The Kafkaesque story of who owns Franz Kafka’s manuscripts.
Journalist and translator Balint (Research Fellow/Van Leer Institute; Running Commentary: The Contentious Magazine that Transformed the Jewish Left into the Neoconservative Right, 2010) seeks to explain to literature lovers the convoluted story of what happened to Kafka’s manuscripts and papers after his death in 1924. The first chapter of this legal/literary history takes place in an Israeli court, where three parties, including 82-year-old Eva Hoffe, are fighting over some Kafka manuscripts. In order to better understand the complexities of the case, Balint provides the compelling backstory. It’s famous knowledge that Max Brod, who had a “fanatical veneration” for his beloved friend, was ordered by Kafka to destroy all of his writings after he died: “Everything I leave behind…is to be burned unread and to the last page.” Brod, however, “preferred to act as a self-appointed literary executor rather than as literary executioner.” By doing so, he twice rescued Kafka’s legacy, once from fire and once from “obscurity.” As World War II was breaking out, Brod, a passionate Zionist, escaped from Prague to Palestine with a “bulky, cracked-leather suitcase stuffed with loose bundles and leaves of Kafka’s manuscripts.” Esther Hoffe served as Brod’s secretary and close friend in Israel for more than two decades. When Brod died in 1968, he had already written a will in which he “gifted [her] all the Kafka manuscripts and letters in my possession.” Assuming the materials were hers, she sold some over the years, including the original manuscript of The Trial, at public auction. When she died in 2007, she willed the manuscripts to her two daughters, Eva and Ruth. During a few trials after that, an Israeli court finally awarded—fair or not—the manuscripts to Jerusalem’s National Library.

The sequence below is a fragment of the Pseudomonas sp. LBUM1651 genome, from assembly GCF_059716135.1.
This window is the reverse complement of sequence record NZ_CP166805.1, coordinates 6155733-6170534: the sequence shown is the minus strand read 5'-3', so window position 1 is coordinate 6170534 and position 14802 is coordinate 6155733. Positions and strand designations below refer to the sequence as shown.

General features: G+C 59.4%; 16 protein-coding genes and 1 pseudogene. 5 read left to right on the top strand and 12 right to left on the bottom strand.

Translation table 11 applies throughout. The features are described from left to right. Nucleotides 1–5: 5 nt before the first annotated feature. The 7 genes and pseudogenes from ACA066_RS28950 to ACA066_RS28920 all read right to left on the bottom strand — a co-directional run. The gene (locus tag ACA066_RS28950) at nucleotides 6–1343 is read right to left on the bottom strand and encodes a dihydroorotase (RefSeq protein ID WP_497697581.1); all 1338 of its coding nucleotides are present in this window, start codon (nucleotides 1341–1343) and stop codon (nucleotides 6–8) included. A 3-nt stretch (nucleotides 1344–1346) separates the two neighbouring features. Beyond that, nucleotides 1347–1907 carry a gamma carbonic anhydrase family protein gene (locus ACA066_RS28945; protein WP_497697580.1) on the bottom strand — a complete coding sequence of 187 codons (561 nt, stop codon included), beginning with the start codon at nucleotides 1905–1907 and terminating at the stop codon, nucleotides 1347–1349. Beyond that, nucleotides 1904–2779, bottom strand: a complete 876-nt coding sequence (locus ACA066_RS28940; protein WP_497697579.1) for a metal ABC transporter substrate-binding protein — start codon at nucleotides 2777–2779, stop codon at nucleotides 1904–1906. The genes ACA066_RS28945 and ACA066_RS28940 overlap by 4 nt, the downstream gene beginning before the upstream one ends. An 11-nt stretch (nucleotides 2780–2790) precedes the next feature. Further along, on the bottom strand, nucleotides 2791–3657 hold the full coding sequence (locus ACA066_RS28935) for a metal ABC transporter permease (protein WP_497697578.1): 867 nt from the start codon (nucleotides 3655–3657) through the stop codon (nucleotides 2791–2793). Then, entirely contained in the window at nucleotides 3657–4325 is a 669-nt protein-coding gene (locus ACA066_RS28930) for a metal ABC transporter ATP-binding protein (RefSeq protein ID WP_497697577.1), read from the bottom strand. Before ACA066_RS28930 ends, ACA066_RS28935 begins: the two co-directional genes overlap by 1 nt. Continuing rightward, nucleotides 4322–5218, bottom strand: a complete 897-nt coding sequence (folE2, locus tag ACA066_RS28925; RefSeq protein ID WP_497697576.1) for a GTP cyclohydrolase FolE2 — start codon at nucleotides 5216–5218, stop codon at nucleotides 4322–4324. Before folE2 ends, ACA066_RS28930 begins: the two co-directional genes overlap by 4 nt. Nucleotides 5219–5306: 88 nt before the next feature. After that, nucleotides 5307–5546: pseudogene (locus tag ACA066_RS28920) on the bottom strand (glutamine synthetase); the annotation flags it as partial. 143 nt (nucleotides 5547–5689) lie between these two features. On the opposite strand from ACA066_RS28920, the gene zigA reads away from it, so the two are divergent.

A fascinating tale of literary friendship, loyalty, political power, and feckless law.